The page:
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First Model 3 motor failure reported

DaveT

Searcher of green pastures
Nov 15, 2012
3,492
10,420
Texas
Hopefully this doesn't happen to anyone else, but the first ever Model 3 motor failure was reported.

Basically, the owner had driven his car only 270 miles, and then let his wife take it to show it off to some friends. His wife's friend accelerated kind of hard and they heard a loud thud. And then they lost all propulsion. They pulled over and had to get the car towed to their service center. Service center found out it was a blown motor.

Tesla is sending a new drive unit and also an engineering team to investigate.

First Model 3 motor failure reported, Tesla engineers on their way to investigate
 
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Sunlight

Member
May 7, 2014
329
729
South Africa
I bought a Ferrari 308 in the 1980s and the one thing I expected was a tough engine (after all the endurance racing etc..)

Within 500 miles I needed a new engine as the original was drinking oil! Freak incident?

I understand that if electric motors last the initial period then they run 'forever'. We used to have brand new electric motors on air conditioning equipment fail within days (or not at all..)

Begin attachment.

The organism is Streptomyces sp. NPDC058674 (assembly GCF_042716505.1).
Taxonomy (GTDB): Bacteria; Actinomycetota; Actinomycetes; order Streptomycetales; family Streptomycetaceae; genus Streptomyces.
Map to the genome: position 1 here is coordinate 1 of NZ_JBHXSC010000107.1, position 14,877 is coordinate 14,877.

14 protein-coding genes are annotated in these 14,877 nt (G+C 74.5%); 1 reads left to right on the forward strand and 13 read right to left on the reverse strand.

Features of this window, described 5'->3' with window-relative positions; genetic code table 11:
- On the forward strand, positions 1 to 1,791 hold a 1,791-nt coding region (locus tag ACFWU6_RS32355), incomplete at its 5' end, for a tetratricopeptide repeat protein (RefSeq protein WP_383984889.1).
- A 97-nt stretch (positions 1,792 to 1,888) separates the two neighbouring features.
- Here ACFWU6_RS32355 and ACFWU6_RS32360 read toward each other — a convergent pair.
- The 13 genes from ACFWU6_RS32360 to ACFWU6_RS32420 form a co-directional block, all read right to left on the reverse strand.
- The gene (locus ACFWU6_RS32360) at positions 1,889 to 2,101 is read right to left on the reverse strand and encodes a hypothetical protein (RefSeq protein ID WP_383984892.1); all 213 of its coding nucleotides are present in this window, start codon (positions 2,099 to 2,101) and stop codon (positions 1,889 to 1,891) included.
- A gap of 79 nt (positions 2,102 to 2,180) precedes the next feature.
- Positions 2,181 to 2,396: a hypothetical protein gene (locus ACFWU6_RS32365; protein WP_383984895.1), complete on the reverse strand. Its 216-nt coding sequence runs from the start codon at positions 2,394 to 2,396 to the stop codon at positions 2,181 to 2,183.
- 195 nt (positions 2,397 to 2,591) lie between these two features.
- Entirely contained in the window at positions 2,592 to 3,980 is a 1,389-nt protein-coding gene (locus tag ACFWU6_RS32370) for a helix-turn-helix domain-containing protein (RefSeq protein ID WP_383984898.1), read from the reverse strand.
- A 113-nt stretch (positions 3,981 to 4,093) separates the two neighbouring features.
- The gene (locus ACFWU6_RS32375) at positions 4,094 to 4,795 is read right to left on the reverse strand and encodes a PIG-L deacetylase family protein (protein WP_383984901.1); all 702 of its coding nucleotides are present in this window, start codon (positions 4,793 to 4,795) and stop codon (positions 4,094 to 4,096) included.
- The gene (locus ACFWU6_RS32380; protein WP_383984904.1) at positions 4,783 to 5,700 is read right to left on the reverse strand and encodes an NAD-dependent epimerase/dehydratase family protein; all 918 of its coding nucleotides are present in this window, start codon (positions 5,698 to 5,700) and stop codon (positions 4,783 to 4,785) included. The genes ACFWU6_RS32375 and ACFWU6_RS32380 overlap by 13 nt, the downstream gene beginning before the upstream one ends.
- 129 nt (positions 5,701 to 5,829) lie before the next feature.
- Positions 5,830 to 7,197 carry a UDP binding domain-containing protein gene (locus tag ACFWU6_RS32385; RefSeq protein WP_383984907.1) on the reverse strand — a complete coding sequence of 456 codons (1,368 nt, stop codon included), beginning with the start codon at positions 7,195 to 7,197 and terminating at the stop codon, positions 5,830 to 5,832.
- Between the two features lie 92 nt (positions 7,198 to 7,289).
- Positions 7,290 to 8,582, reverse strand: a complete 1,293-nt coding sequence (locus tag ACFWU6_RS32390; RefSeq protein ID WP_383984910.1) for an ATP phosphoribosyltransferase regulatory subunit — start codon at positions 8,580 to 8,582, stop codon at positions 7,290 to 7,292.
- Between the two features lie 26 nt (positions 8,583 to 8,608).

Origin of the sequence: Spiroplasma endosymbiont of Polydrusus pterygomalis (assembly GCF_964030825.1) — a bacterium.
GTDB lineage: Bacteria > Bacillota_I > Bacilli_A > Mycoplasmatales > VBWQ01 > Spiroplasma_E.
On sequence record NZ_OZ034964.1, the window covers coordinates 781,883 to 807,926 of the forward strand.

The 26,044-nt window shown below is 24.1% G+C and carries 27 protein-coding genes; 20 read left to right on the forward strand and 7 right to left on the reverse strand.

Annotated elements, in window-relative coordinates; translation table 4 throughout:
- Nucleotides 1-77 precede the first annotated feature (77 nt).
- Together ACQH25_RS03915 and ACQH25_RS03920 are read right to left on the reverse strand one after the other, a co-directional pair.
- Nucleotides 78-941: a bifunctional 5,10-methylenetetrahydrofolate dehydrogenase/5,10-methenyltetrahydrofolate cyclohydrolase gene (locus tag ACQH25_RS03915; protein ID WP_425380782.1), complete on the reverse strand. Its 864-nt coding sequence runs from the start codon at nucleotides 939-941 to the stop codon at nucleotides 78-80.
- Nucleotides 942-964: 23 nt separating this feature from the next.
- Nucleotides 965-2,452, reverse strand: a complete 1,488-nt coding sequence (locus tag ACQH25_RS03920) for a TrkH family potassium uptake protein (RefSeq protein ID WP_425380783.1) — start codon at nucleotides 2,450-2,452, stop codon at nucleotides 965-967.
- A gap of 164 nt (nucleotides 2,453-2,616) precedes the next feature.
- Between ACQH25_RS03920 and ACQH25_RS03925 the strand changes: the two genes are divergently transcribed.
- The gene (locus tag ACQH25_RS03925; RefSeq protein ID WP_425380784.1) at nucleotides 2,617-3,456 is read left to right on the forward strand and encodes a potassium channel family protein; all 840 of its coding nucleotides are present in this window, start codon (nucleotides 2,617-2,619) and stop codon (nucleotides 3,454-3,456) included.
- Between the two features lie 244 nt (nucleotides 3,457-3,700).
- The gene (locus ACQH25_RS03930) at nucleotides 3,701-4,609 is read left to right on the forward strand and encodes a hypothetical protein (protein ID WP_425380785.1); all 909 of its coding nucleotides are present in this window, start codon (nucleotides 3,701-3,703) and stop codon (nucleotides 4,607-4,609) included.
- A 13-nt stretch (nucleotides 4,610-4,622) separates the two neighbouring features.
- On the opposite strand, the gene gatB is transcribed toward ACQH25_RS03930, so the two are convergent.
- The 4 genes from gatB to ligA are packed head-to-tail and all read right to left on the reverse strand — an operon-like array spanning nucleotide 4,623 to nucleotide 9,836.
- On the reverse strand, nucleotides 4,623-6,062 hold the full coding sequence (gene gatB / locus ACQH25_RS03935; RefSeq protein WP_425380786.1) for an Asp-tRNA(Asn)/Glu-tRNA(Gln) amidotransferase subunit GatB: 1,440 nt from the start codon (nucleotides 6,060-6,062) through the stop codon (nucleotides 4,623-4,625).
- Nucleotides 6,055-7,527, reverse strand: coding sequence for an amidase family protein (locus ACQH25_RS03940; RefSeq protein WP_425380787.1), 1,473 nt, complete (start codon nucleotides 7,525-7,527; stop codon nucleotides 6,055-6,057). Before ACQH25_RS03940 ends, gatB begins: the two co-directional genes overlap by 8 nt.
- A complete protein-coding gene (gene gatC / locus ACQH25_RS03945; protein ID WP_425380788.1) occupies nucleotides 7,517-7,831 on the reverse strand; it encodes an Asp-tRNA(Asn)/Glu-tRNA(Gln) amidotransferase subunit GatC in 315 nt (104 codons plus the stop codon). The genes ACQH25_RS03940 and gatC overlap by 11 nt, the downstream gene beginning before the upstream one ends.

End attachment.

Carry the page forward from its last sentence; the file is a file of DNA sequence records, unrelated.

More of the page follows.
cwerdna

Active Member
Jul 11, 2012
3,393
2,234
SF Bay Area, CA
I understand that if electric motors last the initial period then they run 'forever'.
I guess you haven't paid enough attention to Model S and X drive replacement reports here on TMC for noise or total failure.

(It seems that the -P and -Q revision DUs have gotten the replacements needed for noise problems under control (at least 3 guys here are on their 7th or 8th DU) so most of the rest we're hearing of now that are at least -P or -Q rev seem to be failures.)
 
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Sunlight

Member
May 7, 2014
329
729
South Africa
Hi cwerdna - I did not mean Tesla motors but electrical motors in general. Our fancy Bosch fridge motor failed within a few months but the replacement motor has soldiered on for years.

I have been following TMC for a few years and was interested in/surprised by the grinding/milling/noisy motors on the early (?) Models S and all the DU exchanges but it seemed to me that the main issue(s) had been resolved as the postings dropped down significantly.

Are DUs still failing across an abnormal amount of cars? Or has the issue been resolved enough that newer cars do not usually have DU issues?